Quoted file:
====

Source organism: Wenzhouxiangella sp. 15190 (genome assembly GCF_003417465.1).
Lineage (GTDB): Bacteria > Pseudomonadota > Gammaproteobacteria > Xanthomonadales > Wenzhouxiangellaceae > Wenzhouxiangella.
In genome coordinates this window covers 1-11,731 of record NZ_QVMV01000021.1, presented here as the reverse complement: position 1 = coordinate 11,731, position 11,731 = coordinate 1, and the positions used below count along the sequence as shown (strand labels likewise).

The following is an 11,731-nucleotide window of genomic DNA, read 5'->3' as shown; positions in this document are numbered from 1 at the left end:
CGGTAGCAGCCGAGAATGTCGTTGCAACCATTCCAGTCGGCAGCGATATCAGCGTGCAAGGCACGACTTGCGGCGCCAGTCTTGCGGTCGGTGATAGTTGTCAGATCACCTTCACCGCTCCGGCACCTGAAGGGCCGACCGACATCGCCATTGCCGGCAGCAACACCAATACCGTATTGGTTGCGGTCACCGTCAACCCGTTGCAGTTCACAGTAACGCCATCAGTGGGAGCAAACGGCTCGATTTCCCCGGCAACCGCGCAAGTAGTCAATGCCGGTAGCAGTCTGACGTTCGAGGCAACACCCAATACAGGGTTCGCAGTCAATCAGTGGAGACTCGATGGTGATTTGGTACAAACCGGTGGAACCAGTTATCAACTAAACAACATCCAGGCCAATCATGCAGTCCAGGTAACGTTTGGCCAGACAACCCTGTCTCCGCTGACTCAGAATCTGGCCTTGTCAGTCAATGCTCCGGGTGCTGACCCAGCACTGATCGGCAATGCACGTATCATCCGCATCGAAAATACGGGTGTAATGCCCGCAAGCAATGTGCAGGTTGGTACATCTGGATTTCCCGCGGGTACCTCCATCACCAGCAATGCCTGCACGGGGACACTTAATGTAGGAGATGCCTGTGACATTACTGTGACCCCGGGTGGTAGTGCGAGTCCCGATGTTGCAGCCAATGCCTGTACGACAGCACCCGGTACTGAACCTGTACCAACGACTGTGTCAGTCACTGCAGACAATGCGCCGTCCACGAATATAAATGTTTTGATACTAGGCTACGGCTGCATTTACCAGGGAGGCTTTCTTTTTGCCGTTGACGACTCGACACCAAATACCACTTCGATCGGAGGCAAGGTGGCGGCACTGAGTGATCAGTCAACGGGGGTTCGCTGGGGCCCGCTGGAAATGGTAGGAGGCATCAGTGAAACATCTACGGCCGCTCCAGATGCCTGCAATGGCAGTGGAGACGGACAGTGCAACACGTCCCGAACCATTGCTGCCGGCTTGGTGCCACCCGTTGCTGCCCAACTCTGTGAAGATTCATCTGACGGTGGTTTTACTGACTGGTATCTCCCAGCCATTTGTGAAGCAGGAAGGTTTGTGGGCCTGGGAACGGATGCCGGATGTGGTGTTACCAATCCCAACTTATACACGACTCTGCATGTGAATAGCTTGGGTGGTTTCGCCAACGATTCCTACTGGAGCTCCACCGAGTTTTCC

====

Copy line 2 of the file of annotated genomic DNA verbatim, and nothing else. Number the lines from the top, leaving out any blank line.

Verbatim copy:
Lineage (GTDB): Bacteria > Pseudomonadota > Gammaproteobacteria > Xanthomonadales > Wenzhouxiangellaceae > Wenzhouxiangella.